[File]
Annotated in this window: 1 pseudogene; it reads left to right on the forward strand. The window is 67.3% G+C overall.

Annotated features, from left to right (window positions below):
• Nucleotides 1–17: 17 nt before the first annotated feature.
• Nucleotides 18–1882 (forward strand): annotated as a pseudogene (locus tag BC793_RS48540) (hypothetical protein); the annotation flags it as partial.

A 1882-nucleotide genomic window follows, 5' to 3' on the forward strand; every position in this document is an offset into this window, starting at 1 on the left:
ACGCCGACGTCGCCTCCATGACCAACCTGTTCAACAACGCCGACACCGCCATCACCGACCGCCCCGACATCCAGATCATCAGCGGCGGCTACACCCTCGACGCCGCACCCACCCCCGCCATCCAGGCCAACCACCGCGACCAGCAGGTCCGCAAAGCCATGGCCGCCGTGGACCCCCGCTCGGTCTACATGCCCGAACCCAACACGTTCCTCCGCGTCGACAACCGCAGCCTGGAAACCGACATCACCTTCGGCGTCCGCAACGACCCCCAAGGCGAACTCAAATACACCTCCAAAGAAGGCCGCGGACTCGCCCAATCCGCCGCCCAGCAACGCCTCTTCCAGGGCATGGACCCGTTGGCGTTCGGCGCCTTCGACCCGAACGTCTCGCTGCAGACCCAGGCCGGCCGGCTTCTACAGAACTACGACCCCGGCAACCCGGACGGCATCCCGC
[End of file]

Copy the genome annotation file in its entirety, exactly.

Annotated in this window: 1 pseudogene; it reads left to right on the forward strand. The window is 67.3% G+C overall.

Annotated features, from left to right (window positions below):
• Nucleotides 1–17: 17 nt before the first annotated feature.
• Nucleotides 18–1882 (forward strand): annotated as a pseudogene (locus tag BC793_RS48540) (hypothetical protein); the annotation flags it as partial.

A 1882-nucleotide genomic window follows, 5' to 3' on the forward strand; every position in this document is an offset into this window, starting at 1 on the left:
ACGCCGACGTCGCCTCCATGACCAACCTGTTCAACAACGCCGACACCGCCATCACCGACCGCCCCGACATCCAGATCATCAGCGGCGGCTACACCCTCGACGCCGCACCCACCCCCGCCATCCAGGCCAACCACCGCGACCAGCAGGTCCGCAAAGCCATGGCCGCCGTGGACCCCCGCTCGGTCTACATGCCCGAACCCAACACGTTCCTCCGCGTCGACAACCGCAGCCTGGAAACCGACATCACCTTCGGCGTCCGCAACGACCCCCAAGGCGAACTCAAATACACCTCCAAAGAAGGCCGCGGACTCGCCCAATCCGCCGCCCAGCAACGCCTCTTCCAGGGCATGGACCCGTTGGCGTTCGGCGCCTTCGACCCGAACGTCTCGCTGCAGACCCAGGCCGGCCGGCTTCTACAGAACTACGACCCCGGCAACCCGGACGGCATCCCGC